Another concern is whether their counselor’s faith and values will influence the treatment they ultimately receive. They may even be concerned that such values may infringe upon their right to receive fair, unbiased, and non-judgmental treatment. Rest assured that the counselor’s personal values will not dictate the type of treatment you receive; rather, you will be an active part of the treatment planning and goal-setting process. As such, you will be part of a collaborative effort that assures you receive the type of service that is most applicable to you and the values that are integral to your life.
How Do You Approach Pastors and Clergy?
Speaking with pastors and clergy can be helpful when seeking answers and clarity. But there are times when it may be difficult to be open and honest. Especially with a person who is familiar with your background and family. Perhaps you have even had negative experiences with church or church members in the past. These situations often leave individuals feeling disenfranchised, disconnected, and possibly even confused about their beliefs. In such circumstances, it may be helpful to process these experiences with a trained counselor. Especially one who understands the intricacies and practices related to churches. Not to mention their structure and how they function.
What Faith-Based Approach Can Mental Health Professionals Offer?
Another consideration that must be made is the training of a clergy member. They often have an extensive background in theology and ministry-related training. But they may not have the important psychological perspective that is frequently required for effective understanding and treatment. Thankfully, the integrative approach is an increasingly utilized method. This approach is effective in incorporating both schools of thought into holistic mental health treatment.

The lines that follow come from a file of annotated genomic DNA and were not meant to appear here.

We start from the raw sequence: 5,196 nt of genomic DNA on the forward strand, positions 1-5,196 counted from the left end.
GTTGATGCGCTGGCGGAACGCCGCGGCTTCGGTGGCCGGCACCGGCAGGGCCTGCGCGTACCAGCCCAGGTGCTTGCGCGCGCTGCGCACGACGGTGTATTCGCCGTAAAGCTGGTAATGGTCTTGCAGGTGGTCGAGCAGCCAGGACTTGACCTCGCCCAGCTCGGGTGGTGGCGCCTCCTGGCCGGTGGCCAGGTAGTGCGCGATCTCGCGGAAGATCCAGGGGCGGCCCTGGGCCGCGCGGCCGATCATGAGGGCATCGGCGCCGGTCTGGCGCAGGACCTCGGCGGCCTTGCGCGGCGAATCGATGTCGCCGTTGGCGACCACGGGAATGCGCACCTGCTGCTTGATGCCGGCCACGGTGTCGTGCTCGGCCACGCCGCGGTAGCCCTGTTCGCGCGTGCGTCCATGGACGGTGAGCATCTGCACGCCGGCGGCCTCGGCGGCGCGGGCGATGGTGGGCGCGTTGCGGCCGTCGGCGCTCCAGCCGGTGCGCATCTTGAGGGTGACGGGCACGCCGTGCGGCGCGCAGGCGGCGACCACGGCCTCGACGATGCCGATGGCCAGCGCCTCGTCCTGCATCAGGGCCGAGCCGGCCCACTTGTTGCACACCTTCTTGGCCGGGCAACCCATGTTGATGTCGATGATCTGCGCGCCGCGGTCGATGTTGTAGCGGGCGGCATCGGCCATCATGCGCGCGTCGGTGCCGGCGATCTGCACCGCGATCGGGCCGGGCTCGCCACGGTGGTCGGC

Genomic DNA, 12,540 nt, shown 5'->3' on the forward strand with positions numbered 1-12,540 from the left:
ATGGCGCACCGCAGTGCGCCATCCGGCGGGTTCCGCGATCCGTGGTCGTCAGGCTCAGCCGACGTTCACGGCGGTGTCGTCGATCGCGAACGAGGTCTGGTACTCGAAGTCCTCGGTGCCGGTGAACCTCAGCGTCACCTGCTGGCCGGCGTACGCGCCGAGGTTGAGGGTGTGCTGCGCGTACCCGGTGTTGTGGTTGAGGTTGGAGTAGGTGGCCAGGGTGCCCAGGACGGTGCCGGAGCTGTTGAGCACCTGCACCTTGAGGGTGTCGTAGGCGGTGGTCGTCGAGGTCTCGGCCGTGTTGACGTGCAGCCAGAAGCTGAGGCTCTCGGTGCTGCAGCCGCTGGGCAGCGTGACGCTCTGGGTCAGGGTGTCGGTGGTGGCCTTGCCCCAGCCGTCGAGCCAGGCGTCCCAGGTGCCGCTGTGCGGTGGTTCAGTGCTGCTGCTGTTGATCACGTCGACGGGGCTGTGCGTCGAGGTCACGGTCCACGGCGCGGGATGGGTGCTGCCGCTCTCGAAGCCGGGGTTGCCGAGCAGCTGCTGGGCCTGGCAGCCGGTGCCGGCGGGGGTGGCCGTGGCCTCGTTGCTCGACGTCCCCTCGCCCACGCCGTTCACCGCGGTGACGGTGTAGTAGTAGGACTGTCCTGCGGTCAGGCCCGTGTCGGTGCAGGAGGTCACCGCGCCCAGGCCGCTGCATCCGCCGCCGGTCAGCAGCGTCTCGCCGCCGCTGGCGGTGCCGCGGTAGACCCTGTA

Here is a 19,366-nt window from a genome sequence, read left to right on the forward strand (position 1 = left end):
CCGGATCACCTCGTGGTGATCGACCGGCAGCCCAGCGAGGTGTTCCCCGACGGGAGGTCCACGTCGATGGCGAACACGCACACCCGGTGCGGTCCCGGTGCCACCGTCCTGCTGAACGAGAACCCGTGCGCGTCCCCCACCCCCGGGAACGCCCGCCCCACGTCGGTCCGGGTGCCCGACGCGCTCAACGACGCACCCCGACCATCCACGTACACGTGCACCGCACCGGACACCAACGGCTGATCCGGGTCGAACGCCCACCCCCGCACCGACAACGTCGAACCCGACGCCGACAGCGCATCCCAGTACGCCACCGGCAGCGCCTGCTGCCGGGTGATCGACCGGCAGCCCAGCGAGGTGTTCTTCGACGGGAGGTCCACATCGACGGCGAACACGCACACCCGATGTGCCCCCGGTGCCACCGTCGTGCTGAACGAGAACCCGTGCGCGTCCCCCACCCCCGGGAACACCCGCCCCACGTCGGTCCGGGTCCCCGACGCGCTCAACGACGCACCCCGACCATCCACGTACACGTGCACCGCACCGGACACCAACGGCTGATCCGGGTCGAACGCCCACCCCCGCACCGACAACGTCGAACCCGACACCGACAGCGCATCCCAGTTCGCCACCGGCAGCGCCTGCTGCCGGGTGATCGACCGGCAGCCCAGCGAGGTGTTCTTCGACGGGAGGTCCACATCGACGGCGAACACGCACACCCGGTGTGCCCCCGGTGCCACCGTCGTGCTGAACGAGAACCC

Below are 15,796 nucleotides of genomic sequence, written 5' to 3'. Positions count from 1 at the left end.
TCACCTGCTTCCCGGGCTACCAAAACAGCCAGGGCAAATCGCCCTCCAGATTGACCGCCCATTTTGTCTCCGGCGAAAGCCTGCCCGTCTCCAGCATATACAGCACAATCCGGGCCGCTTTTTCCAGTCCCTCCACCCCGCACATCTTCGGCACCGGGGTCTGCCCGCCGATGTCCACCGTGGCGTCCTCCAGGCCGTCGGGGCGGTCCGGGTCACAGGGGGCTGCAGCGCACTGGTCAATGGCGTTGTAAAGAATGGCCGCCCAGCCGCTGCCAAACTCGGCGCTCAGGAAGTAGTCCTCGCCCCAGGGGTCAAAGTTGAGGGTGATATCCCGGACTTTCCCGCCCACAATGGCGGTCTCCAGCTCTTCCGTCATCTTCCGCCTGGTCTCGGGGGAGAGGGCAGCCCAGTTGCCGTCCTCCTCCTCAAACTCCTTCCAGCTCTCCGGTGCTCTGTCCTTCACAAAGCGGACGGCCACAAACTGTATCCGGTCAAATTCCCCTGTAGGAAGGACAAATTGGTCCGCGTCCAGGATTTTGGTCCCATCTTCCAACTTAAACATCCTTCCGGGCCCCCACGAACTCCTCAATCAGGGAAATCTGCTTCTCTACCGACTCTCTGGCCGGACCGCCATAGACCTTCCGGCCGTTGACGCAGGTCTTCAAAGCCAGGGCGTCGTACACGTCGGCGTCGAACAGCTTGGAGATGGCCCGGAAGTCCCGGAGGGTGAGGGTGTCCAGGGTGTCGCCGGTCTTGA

Professionals recognize that issues surrounding faith and religion are valid and important. That they deserve contemplation and processing. But, too, often are pushed to the back burner because day-to-day life gets in the way. Consider taking the time to pursue answers and solutions. Because your peace of mind and hope for the future is important!
A faith-based approach to counseling can be helpful in a variety of circumstances, such as:
- Questioning your religious beliefs
- Struggling with forgiveness
- Unsure of your purpose and meaning in life
- Wishing to have a counselor with a similar background and beliefs
- Struggling with how to instill faith values in your children
If any of these circumstances, questions, or situations apply to you, consider scheduling a session with a therapist who is educated in both psychological and faith issues – we can provide a safe, nonjudgmental space to wrestle through these tough emotions, beliefs, and decisions.
* This information has not been evaluated by the Food and Drug Administration. This information is not intended to diagnose, treat, cure, or prevent any disease. Please contact a medical professional for advice.